As the European Union’s Cyber Resilience Act (CRA) makes its way through the legislative process, there is a growing apprehension about the way the proposed regulation inadvertently puts a major burden on developers of open source software. “What is surprising about the CRA is that none of the people who know about open source were consulted in the process. So a software regulation was developed without input from the people in the European Union who could have shaped this into something more impactful,” says Mike Dolan, SVP and GM of Projects at the Linux Foundation.
In this episode recorded at the Open Source Summit in Bilbao, Spain, Dolan talks about the Act, why the open source community is concerned about it and what the Linux Foundation is doing to fix it.
Key highlights from the video interview are:
- The new regulation, introduced by the European Parliament in September last year, is well intentioned in terms of improving software security in Europe — if we fix all the security issues up at the open source project level, everybody downstream will have a perfectly secure code base that comes through the system. However, Dolan points out that the construct in which the CRA goes about it places liability on the upstream developer community.
- Dolan explains that the CRA inadvertently ends the whole structure upon which open collaboration has thrived over the last couple of decades. It’s ironic as Europe is a hub of a lot of grassroot open source development.
- There is a lot that goes into a product decision-making process, where you decide how to use a specific upstream open source project. But developers in the upstream open source projects won’t know exactly how downstream users might be using their code base at the end of the day.
- The conflict, as Dolan puts it, is that the EU thinks that companies control open source projects in a way that they can just dictate.
- One of the organizations the EU reached out to apparently was the Mozilla Foundation. “Well, Mozilla has a very different model for open source projects. Most of the developers work for Mozilla Corporation and then there is Mozilla Foundation with a core engineering team that can build engineering practices in place. But most open source projects are not run like Mozilla; they don’t have the funding and resources of Mozilla,” explains Dolan.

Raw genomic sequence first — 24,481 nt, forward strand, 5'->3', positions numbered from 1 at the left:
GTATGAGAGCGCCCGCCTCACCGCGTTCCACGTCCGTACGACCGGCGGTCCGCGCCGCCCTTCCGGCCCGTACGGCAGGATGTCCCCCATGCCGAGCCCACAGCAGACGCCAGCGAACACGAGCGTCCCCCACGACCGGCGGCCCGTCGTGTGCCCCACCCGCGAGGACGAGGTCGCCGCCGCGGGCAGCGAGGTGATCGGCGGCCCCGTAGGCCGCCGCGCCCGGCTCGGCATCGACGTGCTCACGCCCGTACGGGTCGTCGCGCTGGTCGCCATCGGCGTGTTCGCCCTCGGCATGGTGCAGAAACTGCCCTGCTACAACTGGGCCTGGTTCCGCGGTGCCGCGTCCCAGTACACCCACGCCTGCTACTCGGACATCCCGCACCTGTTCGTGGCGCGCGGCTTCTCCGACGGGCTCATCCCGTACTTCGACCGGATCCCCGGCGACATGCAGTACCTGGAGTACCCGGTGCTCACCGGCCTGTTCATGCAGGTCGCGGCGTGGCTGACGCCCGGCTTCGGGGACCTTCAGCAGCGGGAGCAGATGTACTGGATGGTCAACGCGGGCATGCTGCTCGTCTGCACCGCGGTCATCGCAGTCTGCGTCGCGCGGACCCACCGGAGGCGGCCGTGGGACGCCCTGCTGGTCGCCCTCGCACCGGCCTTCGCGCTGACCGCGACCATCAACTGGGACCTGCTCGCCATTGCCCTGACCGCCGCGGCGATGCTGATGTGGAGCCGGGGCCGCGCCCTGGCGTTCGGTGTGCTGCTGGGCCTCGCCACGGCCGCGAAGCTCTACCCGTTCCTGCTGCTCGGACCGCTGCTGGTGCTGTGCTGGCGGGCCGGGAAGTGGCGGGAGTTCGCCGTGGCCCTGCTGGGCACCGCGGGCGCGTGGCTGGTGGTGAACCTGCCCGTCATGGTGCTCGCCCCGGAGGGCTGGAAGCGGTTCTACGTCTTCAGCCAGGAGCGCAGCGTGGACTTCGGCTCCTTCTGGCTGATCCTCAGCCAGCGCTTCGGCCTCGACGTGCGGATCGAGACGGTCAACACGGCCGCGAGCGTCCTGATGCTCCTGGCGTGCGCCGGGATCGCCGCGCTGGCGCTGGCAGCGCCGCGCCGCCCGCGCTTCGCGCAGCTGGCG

- The Linux Foundation is calling for the broader community to take immediate action.
- The Foundation is in talks with the companies that are major economic factors for the European Union to help them understand why the CRA is an issue. It is also making efforts to figure out how to channel their energy and comments back into the process.
Dolan also talks about OpenTofu, a fork of Terraform that is being managed by the Linux Foundation. HashiCorp, creator of Terraform, recently announced it was changing the software’s license from a Mozilla Public License v2.0 (MPLv2) to a Business Source License v1.1. Yet within weeks, the community came together and announced OpenTofu that would serve as a drop-in replacement.
- OpenTofu is now a place where people who do want to have a say in where this technology goes in the future and do so under a reasonable open source license, can come and work on it together. But Dolan says that they shouldn’t be surprised when they change the value equation with their end users and developer communities that they may not go along with that.
- Dolan also talks about the risks if we let organizations change the meaning of open source and how to deal with that to make sure that we retain the core definition of what is open source.
On Generative AI
- Dolan talks about developers and data scientists who are building communities around generative AI models, whether they be large language models, or even specialized models or foundational models.
- He points at the collaborative element as the same drivers of what drives open source projects to come to a foundation will be value propositions for generative AI communities.
This summary was written by Monika Chauhan